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Fischer v. Tacoma Police

United States District Court, W.D. Washington, Tacoma

April 28, 2015



RONALD B. LEIGHTON, District Judge.

THIS MATTER is before the Court on Plaintiff Jay Frank Fisher's proposed complaint and application to proceed in forma pauperis [Dkt. #1]. Fisher seeks to sue the Tacoma Police Department for "negligence, " in connection with an "emergency call" she placed, and after which they failed to take any action against the person that triggered the call. Fisher claims that the police removed her "from her room" (perhaps at the Salvation Army, see Cause No. 15 cv 5220RBL), and failed to assist her with transportation or food or shelter.

The case is one of five[1] proposed complaints Fisher has filed this month.

A district court may permit indigent litigants to proceed in forma pauperis upon completion of a proper affidavit of indigency. See 28 U.S.C. § 1915(a). The court has broad discretion in resolving the application, but "the privilege of proceeding in forma pauperis in civil actions for damages should be sparingly granted." Weller v. Dickson, 314 F.2d 598, 600 (9th Cir. 1963), cert. denied 375 U.S. 845 (1963). Moreover, a court should "deny leave to proceed in forma pauperis at the outset if it appears from the face of the proposed complaint that the action is frivolous or without merit." Tripati v. First Nat'l Bank & Trust, 821 F.2d 1368, 1369 (9th Cir. 1987) (citations omitted); see also 28 U.S.C. § 1915(e)(2)(B)(i). An in forma pauperis complaint is frivolous if "it ha[s] no arguable substance in law or fact." Id. (citing Rizzo v. Dawson, 778 F.2d 527, 529 (9th Cir. 1985); Franklin v. Murphy, 745 F.2d 1221, 1228 (9th Cir. 1984).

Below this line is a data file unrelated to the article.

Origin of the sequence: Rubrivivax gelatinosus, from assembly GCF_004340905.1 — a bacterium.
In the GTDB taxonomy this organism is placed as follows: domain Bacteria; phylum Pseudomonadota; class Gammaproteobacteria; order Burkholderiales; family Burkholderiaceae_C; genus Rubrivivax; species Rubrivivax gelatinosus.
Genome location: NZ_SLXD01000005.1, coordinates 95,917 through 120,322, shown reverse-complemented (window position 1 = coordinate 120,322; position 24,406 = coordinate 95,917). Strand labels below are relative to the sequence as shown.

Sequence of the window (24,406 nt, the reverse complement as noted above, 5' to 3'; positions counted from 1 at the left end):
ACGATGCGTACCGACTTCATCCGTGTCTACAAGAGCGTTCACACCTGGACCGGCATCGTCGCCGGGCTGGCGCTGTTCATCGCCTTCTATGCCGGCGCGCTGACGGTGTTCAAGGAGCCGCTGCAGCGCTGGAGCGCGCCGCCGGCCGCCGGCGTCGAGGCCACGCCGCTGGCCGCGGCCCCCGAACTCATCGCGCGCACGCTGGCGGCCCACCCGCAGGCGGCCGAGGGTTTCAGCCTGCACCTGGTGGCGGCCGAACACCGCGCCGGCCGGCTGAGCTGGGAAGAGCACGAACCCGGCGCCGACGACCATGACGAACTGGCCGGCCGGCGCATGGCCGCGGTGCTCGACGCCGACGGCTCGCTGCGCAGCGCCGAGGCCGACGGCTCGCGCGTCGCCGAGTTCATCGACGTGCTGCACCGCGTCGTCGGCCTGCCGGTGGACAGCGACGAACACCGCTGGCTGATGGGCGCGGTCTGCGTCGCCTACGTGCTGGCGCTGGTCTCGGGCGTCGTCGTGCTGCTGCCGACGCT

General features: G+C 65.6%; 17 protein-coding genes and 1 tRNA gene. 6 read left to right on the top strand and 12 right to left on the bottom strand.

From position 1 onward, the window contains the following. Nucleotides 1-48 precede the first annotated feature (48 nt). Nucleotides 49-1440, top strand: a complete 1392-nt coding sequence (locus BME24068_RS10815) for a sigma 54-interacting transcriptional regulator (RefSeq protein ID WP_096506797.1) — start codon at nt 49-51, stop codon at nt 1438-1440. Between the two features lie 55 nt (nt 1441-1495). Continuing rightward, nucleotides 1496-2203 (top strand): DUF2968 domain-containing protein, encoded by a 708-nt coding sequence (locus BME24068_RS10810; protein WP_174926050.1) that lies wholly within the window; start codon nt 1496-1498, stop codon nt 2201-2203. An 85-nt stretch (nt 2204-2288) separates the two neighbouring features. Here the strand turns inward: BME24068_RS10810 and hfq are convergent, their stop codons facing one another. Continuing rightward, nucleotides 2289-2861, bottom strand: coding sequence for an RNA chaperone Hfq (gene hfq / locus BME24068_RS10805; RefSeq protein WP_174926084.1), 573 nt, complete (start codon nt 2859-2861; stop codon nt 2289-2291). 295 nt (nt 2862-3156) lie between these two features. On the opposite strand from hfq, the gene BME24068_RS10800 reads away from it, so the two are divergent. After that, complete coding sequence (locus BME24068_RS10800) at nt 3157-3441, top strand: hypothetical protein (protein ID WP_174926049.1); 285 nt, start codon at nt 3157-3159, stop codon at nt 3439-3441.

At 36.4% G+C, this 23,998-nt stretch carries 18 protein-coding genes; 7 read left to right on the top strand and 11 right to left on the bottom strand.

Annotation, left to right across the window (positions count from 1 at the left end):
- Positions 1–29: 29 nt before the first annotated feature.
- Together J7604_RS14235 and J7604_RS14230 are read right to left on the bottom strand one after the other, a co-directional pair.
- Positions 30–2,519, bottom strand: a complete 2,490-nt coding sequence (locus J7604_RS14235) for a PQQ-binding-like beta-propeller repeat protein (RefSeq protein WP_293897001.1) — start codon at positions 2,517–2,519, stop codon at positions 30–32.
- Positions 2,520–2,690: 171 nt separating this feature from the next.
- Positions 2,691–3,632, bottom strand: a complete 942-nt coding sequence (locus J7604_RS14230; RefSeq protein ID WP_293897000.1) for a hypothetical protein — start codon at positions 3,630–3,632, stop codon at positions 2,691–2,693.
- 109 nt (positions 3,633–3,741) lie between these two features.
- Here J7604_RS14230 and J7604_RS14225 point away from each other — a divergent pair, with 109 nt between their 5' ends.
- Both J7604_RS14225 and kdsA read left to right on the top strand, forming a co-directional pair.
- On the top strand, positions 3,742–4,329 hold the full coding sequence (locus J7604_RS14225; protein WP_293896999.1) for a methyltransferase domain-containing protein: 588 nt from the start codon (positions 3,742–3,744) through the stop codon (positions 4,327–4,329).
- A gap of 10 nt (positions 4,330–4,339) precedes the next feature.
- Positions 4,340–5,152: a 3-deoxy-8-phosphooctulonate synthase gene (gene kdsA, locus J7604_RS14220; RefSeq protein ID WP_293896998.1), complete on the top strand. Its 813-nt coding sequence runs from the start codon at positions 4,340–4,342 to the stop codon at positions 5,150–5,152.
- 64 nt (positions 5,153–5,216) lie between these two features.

A pro se Plaintiff's complaint is to be construed liberally, but like any other complaint it must nevertheless contain factual assertions sufficient to support a facially plausible claim for relief. Ashcroft v. Iqbal, 556 U.S. 662, 678, 129 S.Ct. 1937, 173 L.Ed.2d 868 (2009) (citing Bell Atlantic Corp. v. Twombly, 550 U.S. 544, 570, 127 S.Ct. 1955, 167 L.Ed.2d 929 (2007)). A claim for relief is facially plausible when "the plaintiff pleads factual content that allows the court to draw the reasonable inference that the defendant is liable for the misconduct alleged." Iqbal, 556 U.S. at 678.

Plaintiff Fisher's proposed complaint does not meet this standard, and appears to be frivolous. The basis for this court's jurisdiction over a "negligence claim" is not apparent. Nor is the basis for the claim in the first place. The Police Department does not owe the Plaintiff a duty to provide transportation, food, or shelter. Fisher has not identified the basis for any claim, whether statutory, constitutional, or otherwise. Generally, under § 1983, a person can be sued for constitutional violations committed under the color of state law. A state and its agencies are not a person under § 1983. See Arizonans for Official English v. Arizona, 520 U.S. 43, 69 (1997). Additionally, a plaintiff cannot assert a 42 U.S.C. § 1983 claim against any defendant who is not a state actor. See West v. Atkins, 487 U.S. 42, 48 (1988). This determination is made using a two-part test: (1) "the deprivation must... be caused by the exercise of some right or a privilege created by the government or a rule of conduct imposed by the government;" and (2) "the party charged with the deprivation must be a person who may fairly be said to be a governmental actor. " Sutton v. Providence St. Joseph Medical Center, 192 F.3d 826, 835 (9th Cir. 1999) (emphasis added). Fisher has not named a "person" as a defendant.

For these reasons, the application to proceed in forma pauperis is DENIED. Plaintiff shall pay the filing fee or file an amended complaint addressing these deficiencies within 21 days of this Order or the case will be dismissed without further notice.


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